Bees particularly find the Baobab tree appealing because of its many crevices, holes and eaten away areas for the establishment of hives. Hunting honey in Baobab forests has been going on for centuries since bees find the excessive pollen from the flowers perfect for producing abundant honey.
Left: African natives searching for the beehive inside a Baobab tree; Center: the Baobab flower which has an excessive amount of pollen; Right: Each of these pods were once pollenated flowers 
    No better home for their swarms of bees could be found during a year long ocean voyage than the Baobab tree, with starts secured inside the vessels for growing during the trip.
    16. “…and it came to pass that when they had done all these things they got aboard of their vessels or barges, and set forth into the sea” (Ether 6:4).
    With all things prepared and included, the Jaredites “commended themselves unto the Lord their God” and settled in for a lengthy voyage. They had light, though they would be submerged some of the time in the depths of the sea; they had food provided by the very vessel itself; they had vitamins and nutrients that would keep them healthy for the duration; they had medicine in case of need, again provided by the vessel itself; they had food for their animals, hives for their bees, and an inner bulwark arrangement where animals had their own areas.
    They had more than adequate ventilation from the air holes in the “top” and “bottom” of the tree or vessel, and they had a year-long supply of water provided by the vessel itself. It is interesting that in their native lands, when drought occurs, the Baobab tree has as much as a year or more water stored in its spongy interior bark, sufficient for the tree and to be tapped by village people around it.
Left: Natives tapping the water supply of a Baobab tree. Note the height of the man on the left extracting water compared to the man on the ground to the right, showing the water is throughout the height of the tree; Right: Because of the unusual type of growth of the Baobab, side tubes grow that could be utilized for their water storage during the voyage as well 
    17. “And it came to pass that when they were buried in the deep there was no water that could hurt them, their vessels being tight like unto a dish…therefore when they were encompassed about by many waters they did cry unto the Lord, and he did bring them forth again upon the top of the waters” (Ether 6:7)
    No normally built barge, boat or ship, of course, especially anything built during Jaredite times, could withstand being buried in the depths of the sea and float to the top again and remain intact and “tight like unto a dish.”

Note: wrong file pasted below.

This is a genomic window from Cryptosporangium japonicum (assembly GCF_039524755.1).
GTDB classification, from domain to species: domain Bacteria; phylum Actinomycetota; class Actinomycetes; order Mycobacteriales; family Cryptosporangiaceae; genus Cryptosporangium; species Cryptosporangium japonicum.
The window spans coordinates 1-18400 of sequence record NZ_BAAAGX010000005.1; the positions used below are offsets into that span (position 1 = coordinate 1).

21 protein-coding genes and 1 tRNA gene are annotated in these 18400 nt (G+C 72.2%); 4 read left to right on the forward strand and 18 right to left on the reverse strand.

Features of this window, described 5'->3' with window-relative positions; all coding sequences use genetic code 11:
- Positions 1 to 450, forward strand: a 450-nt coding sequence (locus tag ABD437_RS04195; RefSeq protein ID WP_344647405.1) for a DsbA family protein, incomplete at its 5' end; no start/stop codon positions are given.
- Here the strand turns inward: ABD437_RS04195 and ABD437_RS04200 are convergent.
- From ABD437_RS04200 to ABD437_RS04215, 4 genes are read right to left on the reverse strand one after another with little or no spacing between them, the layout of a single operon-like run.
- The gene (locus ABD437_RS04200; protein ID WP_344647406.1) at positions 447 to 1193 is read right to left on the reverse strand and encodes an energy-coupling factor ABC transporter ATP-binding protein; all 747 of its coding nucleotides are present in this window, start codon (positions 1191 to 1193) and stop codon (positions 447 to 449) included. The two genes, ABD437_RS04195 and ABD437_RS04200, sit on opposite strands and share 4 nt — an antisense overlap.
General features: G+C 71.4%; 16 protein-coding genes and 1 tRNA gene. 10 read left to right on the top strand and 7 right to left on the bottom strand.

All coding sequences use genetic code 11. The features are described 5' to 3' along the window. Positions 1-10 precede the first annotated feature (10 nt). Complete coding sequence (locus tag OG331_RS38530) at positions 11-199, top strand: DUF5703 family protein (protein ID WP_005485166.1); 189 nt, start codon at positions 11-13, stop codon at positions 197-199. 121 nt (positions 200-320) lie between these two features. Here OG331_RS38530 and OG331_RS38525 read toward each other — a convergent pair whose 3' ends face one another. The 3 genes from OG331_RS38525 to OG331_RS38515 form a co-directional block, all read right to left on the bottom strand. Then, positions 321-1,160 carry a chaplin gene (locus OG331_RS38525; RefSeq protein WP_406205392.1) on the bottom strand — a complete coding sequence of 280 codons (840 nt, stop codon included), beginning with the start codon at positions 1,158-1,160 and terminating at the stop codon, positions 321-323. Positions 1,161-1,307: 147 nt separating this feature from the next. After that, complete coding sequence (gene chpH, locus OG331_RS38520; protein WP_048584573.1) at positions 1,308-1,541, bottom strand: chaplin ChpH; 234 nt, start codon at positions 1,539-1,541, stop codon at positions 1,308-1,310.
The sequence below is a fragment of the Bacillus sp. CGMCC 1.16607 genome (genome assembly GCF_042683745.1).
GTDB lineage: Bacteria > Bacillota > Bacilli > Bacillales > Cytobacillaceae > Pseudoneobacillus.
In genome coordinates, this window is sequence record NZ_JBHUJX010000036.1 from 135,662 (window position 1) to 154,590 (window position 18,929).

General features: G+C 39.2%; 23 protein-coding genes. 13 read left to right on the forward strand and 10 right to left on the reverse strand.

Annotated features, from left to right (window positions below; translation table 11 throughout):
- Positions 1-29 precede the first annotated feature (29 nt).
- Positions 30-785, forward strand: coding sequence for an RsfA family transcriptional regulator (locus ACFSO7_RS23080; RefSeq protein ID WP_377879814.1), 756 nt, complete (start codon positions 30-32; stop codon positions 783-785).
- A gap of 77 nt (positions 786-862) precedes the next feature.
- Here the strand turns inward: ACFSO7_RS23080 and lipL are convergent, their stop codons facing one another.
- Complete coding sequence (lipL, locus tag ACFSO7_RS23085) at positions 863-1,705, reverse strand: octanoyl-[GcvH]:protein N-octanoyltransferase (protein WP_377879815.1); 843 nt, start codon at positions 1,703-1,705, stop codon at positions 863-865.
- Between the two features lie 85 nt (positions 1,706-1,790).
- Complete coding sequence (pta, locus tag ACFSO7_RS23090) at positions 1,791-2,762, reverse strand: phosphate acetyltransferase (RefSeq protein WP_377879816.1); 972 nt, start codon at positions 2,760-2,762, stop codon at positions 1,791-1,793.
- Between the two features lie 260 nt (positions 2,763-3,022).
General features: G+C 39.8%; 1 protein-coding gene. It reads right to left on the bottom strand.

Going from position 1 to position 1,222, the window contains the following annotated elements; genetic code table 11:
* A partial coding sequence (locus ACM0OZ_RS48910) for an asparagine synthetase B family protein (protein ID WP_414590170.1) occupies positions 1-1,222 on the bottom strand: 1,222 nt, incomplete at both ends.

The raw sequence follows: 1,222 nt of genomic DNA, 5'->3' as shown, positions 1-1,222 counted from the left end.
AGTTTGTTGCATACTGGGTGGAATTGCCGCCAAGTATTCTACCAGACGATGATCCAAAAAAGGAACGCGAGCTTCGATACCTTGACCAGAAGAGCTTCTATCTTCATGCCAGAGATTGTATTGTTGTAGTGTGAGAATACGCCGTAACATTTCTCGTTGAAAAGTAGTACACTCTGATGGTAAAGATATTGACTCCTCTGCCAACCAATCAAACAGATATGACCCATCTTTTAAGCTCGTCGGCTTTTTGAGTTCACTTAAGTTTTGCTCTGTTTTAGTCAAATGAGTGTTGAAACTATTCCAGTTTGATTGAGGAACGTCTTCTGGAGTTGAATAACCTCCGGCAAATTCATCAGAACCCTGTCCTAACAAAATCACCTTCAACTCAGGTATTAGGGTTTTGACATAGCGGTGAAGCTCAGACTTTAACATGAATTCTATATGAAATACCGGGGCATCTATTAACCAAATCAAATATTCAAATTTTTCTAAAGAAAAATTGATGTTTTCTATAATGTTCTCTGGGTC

The building of the Jaredite barges had to have been very different from anything known to man—even for almost four thousand more years. Indeed, when the Lord said, “And behold, I prepare you against these things; for ye cannot cross this great deep save I prepare you against the waves of the sea, and the winds which have gone forth, and the floods which shall come.” (Ether 2:25), He was obviously referring to any attempt to build a normal vessel by the Jaredites--they simply could not have built a vessel, could not have crossed the Great Deep, could not have reached the land of promise “Save I prepare you…” Indeed the Lord did prepare the Jaredites.
    “And they did sing praises unto the Lord; yea, the brother of Jared did sing praises unto the Lord, and he did thank and praise the Lord all the day long; and when the night came, they did not cease to praise the Lord. And thus they were driven forth; and no monster of the sea could break them, neither whale that could mar them; and they did have light continually, whether it was above the water or under the water. And thus they were driven forth, three hundred and forty and four days upon the water. And they did land upon the shore of the promised land” (Ether 6:9-12).


  1. It occurred to me as I read this, that the leaves and stems themselves could be preserved for some period of time by simply leaving them attached to a cut branch. The lack of sunlight would eventually be felt, but the still living branch should keep the greens green for longer than simply bundling them up.

  2. Exactly. They could also be planted in baskets of soil and grow for some time along the journey. There seems no end to the value of this tree for such a voyage. Amazing what the Lord knows that man does not.

  3. The Baobab never ceases to amaze me. This is why my business is primarily baobab based.